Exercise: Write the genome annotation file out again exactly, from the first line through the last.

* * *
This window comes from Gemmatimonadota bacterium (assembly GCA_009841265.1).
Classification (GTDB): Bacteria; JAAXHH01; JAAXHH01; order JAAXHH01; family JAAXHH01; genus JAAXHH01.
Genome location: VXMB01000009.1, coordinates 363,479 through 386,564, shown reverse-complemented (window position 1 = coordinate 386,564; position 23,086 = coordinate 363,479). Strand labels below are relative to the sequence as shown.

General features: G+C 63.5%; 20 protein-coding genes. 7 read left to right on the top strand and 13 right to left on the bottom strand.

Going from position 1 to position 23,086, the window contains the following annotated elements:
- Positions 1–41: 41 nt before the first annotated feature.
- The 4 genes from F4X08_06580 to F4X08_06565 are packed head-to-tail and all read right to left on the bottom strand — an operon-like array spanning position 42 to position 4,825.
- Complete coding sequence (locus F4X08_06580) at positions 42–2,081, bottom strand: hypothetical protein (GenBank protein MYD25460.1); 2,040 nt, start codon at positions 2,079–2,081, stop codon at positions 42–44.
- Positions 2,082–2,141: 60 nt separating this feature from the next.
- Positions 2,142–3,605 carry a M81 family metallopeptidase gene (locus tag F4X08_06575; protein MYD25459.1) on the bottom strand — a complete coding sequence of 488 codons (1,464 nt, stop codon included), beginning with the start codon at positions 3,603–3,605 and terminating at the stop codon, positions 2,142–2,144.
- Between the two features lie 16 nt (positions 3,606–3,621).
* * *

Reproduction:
This window comes from Gemmatimonadota bacterium (assembly GCA_009841265.1).
Classification (GTDB): Bacteria; JAAXHH01; JAAXHH01; order JAAXHH01; family JAAXHH01; genus JAAXHH01.
Genome location: VXMB01000009.1, coordinates 363,479 through 386,564, shown reverse-complemented (window position 1 = coordinate 386,564; position 23,086 = coordinate 363,479). Strand labels below are relative to the sequence as shown.

General features: G+C 63.5%; 20 protein-coding genes. 7 read left to right on the top strand and 13 right to left on the bottom strand.

Going from position 1 to position 23,086, the window contains the following annotated elements:
- Positions 1–41: 41 nt before the first annotated feature.
- The 4 genes from F4X08_06580 to F4X08_06565 are packed head-to-tail and all read right to left on the bottom strand — an operon-like array spanning position 42 to position 4,825.
- Complete coding sequence (locus F4X08_06580) at positions 42–2,081, bottom strand: hypothetical protein (GenBank protein MYD25460.1); 2,040 nt, start codon at positions 2,079–2,081, stop codon at positions 42–44.
- Positions 2,082–2,141: 60 nt separating this feature from the next.
- Positions 2,142–3,605 carry a M81 family metallopeptidase gene (locus tag F4X08_06575; protein MYD25459.1) on the bottom strand — a complete coding sequence of 488 codons (1,464 nt, stop codon included), beginning with the start codon at positions 3,603–3,605 and terminating at the stop codon, positions 2,142–2,144.
- Between the two features lie 16 nt (positions 3,606–3,621).